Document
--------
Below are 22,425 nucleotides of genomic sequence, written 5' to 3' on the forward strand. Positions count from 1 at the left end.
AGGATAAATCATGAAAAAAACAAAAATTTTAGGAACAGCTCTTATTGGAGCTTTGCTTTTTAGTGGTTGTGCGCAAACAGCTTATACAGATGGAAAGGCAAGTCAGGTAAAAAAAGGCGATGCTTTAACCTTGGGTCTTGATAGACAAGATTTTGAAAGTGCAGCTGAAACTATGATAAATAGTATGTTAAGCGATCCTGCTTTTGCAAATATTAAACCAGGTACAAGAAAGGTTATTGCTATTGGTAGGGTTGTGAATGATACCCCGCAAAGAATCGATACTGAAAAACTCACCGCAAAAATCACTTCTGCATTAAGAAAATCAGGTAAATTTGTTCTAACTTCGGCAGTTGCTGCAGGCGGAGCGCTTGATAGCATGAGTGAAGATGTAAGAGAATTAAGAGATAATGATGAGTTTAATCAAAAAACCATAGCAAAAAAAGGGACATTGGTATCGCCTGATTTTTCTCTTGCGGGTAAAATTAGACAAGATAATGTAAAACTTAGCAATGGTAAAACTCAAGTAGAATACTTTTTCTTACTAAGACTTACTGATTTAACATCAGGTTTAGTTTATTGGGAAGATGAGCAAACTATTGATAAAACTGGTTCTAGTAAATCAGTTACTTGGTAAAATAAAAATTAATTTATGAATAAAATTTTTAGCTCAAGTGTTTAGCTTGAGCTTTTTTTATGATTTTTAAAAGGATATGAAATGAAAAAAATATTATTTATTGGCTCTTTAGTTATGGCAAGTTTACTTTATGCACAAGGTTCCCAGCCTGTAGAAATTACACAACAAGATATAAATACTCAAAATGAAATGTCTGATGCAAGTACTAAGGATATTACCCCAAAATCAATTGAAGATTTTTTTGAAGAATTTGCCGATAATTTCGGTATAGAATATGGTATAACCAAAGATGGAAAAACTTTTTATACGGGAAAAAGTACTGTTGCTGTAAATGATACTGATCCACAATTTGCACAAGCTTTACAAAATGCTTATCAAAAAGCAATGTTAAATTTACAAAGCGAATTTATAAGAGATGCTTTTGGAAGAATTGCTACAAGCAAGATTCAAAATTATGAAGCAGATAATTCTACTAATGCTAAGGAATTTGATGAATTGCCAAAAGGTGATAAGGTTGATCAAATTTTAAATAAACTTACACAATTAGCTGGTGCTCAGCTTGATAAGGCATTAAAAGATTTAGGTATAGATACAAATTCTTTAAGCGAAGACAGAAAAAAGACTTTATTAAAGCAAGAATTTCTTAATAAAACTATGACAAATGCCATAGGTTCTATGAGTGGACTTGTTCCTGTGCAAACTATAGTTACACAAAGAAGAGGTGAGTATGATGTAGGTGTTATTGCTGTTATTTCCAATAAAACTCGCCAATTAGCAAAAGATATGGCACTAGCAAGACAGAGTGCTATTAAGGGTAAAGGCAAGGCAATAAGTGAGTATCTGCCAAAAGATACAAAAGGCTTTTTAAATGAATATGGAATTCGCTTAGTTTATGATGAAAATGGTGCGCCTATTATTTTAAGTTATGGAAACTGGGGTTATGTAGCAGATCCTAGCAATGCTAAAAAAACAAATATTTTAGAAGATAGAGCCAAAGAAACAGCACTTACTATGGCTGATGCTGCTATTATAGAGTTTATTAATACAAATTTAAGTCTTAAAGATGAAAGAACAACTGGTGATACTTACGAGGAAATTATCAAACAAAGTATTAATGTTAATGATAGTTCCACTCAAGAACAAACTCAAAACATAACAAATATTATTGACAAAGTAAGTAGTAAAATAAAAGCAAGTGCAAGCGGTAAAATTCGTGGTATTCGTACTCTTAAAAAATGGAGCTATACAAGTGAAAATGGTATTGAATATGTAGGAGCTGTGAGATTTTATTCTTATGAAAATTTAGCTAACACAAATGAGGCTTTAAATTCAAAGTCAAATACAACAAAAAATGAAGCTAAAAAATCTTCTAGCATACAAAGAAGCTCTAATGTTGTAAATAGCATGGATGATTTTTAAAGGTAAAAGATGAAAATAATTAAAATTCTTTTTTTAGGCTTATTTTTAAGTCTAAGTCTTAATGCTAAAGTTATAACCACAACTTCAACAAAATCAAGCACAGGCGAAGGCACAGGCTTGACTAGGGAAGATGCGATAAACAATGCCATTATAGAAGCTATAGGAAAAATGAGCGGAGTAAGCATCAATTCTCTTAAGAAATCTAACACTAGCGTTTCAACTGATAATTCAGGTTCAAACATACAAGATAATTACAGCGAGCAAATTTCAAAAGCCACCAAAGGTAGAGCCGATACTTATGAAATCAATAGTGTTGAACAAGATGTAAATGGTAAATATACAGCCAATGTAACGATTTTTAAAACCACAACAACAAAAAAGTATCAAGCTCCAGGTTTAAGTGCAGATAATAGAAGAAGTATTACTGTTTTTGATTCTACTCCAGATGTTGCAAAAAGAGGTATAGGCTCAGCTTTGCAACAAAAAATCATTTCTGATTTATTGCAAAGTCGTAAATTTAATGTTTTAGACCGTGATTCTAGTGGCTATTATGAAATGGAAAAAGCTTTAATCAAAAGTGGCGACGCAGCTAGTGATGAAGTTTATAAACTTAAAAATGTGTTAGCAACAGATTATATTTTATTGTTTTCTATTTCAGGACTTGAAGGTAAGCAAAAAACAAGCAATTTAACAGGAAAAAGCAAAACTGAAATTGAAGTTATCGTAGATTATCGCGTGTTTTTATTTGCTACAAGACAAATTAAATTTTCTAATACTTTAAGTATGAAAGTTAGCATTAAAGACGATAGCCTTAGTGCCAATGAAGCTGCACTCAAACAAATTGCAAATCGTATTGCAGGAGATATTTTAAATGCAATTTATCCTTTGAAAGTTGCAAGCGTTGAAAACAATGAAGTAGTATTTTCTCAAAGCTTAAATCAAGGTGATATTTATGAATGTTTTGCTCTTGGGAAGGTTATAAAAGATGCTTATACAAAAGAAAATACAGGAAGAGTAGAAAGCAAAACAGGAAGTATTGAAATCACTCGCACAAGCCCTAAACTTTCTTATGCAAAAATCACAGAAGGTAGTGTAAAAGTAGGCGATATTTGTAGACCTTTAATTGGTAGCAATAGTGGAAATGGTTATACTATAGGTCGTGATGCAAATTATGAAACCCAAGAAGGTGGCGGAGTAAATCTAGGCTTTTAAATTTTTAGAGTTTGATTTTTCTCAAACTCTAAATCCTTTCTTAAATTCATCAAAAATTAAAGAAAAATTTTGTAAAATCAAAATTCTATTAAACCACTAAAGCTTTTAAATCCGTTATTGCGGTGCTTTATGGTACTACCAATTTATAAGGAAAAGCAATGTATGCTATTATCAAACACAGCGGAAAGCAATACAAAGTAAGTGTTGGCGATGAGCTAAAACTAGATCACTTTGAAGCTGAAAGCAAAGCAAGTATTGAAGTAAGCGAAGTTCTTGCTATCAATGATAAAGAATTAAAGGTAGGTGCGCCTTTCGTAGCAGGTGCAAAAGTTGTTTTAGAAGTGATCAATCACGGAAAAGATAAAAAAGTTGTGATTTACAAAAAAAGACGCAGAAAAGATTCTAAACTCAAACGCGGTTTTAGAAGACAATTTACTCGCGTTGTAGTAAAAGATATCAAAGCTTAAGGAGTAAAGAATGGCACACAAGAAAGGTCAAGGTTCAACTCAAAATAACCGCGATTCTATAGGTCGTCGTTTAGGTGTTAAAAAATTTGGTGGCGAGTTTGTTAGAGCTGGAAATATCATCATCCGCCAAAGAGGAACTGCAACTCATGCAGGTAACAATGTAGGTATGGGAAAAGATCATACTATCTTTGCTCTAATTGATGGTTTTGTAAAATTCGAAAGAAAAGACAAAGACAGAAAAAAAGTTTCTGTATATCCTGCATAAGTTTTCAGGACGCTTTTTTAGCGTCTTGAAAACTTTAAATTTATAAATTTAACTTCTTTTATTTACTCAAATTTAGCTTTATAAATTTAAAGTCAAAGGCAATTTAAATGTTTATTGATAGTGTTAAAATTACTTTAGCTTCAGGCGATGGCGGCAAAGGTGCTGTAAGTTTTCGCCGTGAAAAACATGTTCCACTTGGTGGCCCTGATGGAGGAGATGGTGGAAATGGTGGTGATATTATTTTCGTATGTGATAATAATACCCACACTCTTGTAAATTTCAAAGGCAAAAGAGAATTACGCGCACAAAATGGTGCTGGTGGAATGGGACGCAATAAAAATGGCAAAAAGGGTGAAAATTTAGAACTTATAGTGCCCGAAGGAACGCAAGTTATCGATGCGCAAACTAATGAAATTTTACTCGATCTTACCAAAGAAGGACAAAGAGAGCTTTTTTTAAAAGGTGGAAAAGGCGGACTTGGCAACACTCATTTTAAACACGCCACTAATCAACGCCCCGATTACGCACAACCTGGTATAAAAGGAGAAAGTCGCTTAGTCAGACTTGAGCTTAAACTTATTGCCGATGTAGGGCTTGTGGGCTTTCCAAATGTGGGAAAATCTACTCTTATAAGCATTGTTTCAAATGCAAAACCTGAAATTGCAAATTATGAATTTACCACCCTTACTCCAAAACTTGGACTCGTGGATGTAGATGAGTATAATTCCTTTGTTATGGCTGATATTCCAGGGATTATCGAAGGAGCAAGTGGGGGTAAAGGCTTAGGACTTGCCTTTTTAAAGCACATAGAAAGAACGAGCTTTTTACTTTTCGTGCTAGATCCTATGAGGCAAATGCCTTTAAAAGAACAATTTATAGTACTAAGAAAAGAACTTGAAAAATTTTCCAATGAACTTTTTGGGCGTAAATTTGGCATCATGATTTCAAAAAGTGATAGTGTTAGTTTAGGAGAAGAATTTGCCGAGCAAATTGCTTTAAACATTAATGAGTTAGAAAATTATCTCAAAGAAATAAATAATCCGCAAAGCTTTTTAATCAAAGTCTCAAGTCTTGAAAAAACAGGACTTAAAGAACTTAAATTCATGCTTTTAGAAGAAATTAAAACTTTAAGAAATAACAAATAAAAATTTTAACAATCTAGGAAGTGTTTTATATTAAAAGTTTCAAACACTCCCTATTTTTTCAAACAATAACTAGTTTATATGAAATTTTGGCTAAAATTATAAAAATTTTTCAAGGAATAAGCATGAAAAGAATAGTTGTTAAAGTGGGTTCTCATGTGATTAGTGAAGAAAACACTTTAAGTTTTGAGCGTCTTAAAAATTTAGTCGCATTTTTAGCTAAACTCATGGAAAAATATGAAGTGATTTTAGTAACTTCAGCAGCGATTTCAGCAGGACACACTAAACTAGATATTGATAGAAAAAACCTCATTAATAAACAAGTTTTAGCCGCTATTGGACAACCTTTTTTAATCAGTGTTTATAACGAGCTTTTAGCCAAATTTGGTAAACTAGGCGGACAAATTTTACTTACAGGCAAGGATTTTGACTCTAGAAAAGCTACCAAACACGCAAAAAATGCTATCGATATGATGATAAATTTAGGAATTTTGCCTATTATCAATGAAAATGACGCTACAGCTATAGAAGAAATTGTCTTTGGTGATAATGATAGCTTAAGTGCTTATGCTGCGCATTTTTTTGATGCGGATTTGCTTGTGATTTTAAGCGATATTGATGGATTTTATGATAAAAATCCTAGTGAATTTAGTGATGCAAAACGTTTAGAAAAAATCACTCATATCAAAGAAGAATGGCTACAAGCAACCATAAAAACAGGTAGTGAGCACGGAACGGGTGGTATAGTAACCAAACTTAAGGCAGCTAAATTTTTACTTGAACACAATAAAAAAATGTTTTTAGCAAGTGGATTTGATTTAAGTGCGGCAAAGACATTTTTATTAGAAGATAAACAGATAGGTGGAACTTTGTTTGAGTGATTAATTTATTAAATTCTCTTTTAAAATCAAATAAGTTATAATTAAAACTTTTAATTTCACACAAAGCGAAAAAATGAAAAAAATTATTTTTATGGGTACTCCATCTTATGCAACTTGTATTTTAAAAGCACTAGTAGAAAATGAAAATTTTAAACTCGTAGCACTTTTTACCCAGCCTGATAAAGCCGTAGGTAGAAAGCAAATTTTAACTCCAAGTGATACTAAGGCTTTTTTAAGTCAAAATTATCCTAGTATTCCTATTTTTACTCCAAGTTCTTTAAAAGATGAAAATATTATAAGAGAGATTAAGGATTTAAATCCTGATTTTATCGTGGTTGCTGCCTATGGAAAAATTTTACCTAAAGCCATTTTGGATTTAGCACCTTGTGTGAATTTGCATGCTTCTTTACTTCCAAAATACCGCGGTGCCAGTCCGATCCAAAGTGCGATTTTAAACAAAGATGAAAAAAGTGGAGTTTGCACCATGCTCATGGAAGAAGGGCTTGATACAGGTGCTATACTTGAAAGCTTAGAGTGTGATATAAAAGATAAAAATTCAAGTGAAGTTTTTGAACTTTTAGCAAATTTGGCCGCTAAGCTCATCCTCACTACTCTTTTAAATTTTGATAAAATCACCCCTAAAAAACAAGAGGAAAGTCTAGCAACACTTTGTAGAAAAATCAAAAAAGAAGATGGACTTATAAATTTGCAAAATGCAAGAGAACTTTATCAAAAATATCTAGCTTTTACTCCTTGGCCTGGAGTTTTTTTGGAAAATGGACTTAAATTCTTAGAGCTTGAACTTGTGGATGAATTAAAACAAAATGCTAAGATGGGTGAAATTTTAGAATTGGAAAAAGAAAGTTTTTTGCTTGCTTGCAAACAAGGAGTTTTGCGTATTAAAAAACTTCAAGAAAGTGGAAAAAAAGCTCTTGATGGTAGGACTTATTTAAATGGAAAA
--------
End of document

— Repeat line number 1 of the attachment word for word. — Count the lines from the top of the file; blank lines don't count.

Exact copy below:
Below are 22,425 nucleotides of genomic sequence, written 5' to 3' on the forward strand. Positions count from 1 at the left end.